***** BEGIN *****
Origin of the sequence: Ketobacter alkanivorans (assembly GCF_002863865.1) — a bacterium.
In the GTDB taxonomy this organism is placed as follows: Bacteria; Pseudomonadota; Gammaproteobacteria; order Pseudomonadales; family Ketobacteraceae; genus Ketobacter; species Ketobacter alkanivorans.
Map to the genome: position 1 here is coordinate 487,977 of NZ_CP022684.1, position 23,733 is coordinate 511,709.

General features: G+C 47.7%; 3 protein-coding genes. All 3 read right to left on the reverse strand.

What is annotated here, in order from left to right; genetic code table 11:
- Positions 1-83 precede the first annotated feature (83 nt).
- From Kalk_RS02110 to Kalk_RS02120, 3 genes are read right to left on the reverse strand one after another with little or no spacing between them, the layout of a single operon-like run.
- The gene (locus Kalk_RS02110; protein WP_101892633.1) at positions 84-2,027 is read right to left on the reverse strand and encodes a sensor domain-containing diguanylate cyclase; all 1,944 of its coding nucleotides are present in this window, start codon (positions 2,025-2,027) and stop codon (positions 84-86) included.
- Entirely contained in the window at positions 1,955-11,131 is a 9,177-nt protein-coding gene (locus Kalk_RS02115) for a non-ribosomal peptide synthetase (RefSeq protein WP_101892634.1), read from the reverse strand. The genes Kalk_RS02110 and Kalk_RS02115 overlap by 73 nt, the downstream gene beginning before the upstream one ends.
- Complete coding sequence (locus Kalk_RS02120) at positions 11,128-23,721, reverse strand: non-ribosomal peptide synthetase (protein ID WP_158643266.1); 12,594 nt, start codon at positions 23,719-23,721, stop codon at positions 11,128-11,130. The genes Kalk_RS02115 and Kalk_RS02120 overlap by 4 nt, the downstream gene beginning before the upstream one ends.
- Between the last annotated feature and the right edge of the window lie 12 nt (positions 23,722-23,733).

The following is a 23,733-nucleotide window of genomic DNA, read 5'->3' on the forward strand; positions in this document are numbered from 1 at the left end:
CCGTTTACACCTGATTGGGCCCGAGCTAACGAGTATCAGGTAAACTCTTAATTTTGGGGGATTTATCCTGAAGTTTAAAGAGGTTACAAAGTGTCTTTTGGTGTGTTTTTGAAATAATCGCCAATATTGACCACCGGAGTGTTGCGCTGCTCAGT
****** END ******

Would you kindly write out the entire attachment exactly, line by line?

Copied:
Origin of the sequence: Ketobacter alkanivorans (assembly GCF_002863865.1) — a bacterium.
In the GTDB taxonomy this organism is placed as follows: Bacteria; Pseudomonadota; Gammaproteobacteria; order Pseudomonadales; family Ketobacteraceae; genus Ketobacter; species Ketobacter alkanivorans.
Map to the genome: position 1 here is coordinate 487,977 of NZ_CP022684.1, position 23,733 is coordinate 511,709.

General features: G+C 47.7%; 3 protein-coding genes. All 3 read right to left on the reverse strand.

What is annotated here, in order from left to right; genetic code table 11:
- Positions 1-83 precede the first annotated feature (83 nt).
- From Kalk_RS02110 to Kalk_RS02120, 3 genes are read right to left on the reverse strand one after another with little or no spacing between them, the layout of a single operon-like run.
- The gene (locus Kalk_RS02110; protein WP_101892633.1) at positions 84-2,027 is read right to left on the reverse strand and encodes a sensor domain-containing diguanylate cyclase; all 1,944 of its coding nucleotides are present in this window, start codon (positions 2,025-2,027) and stop codon (positions 84-86) included.
- Entirely contained in the window at positions 1,955-11,131 is a 9,177-nt protein-coding gene (locus Kalk_RS02115) for a non-ribosomal peptide synthetase (RefSeq protein WP_101892634.1), read from the reverse strand. The genes Kalk_RS02110 and Kalk_RS02115 overlap by 73 nt, the downstream gene beginning before the upstream one ends.
- Complete coding sequence (locus Kalk_RS02120) at positions 11,128-23,721, reverse strand: non-ribosomal peptide synthetase (protein ID WP_158643266.1); 12,594 nt, start codon at positions 23,719-23,721, stop codon at positions 11,128-11,130. The genes Kalk_RS02115 and Kalk_RS02120 overlap by 4 nt, the downstream gene beginning before the upstream one ends.
- Between the last annotated feature and the right edge of the window lie 12 nt (positions 23,722-23,733).

The following is a 23,733-nucleotide window of genomic DNA, read 5'->3' on the forward strand; positions in this document are numbered from 1 at the left end:
CCGTTTACACCTGATTGGGCCCGAGCTAACGAGTATCAGGTAAACTCTTAATTTTGGGGGATTTATCCTGAAGTTTAAAGAGGTTACAAAGTGTCTTTTGGTGTGTTTTTGAAATAATCGCCAATATTGACCACCGGAGTGTTGCGCTGCTCAGT